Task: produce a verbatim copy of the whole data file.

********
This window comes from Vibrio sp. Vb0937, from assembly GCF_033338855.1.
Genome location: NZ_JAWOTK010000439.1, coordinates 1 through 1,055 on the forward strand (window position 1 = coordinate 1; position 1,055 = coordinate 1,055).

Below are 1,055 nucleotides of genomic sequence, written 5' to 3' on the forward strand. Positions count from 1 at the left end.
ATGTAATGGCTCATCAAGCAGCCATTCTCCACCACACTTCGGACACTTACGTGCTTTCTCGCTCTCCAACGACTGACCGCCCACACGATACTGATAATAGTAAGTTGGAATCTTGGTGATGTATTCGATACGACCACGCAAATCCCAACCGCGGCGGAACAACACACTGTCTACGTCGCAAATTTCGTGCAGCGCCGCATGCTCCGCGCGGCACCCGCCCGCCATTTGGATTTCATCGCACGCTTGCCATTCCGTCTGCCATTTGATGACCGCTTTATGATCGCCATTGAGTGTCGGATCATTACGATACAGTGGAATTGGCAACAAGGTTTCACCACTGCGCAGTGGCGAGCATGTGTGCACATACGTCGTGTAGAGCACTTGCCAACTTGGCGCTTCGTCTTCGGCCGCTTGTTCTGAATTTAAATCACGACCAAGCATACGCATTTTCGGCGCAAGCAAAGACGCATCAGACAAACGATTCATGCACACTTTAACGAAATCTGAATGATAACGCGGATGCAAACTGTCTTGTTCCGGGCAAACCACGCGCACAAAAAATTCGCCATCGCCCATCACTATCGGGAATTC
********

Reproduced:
This window comes from Vibrio sp. Vb0937, from assembly GCF_033338855.1.
Genome location: NZ_JAWOTK010000439.1, coordinates 1 through 1,055 on the forward strand (window position 1 = coordinate 1; position 1,055 = coordinate 1,055).

Below are 1,055 nucleotides of genomic sequence, written 5' to 3' on the forward strand. Positions count from 1 at the left end.
ATGTAATGGCTCATCAAGCAGCCATTCTCCACCACACTTCGGACACTTACGTGCTTTCTCGCTCTCCAACGACTGACCGCCCACACGATACTGATAATAGTAAGTTGGAATCTTGGTGATGTATTCGATACGACCACGCAAATCCCAACCGCGGCGGAACAACACACTGTCTACGTCGCAAATTTCGTGCAGCGCCGCATGCTCCGCGCGGCACCCGCCCGCCATTTGGATTTCATCGCACGCTTGCCATTCCGTCTGCCATTTGATGACCGCTTTATGATCGCCATTGAGTGTCGGATCATTACGATACAGTGGAATTGGCAACAAGGTTTCACCACTGCGCAGTGGCGAGCATGTGTGCACATACGTCGTGTAGAGCACTTGCCAACTTGGCGCTTCGTCTTCGGCCGCTTGTTCTGAATTTAAATCACGACCAAGCATACGCATTTTCGGCGCAAGCAAAGACGCATCAGACAAACGATTCATGCACACTTTAACGAAATCTGAATGATAACGCGGATGCAAACTGTCTTGTTCCGGGCAAACCACGCGCACAAAAAATTCGCCATCGCCCATCACTATCGGGAATTC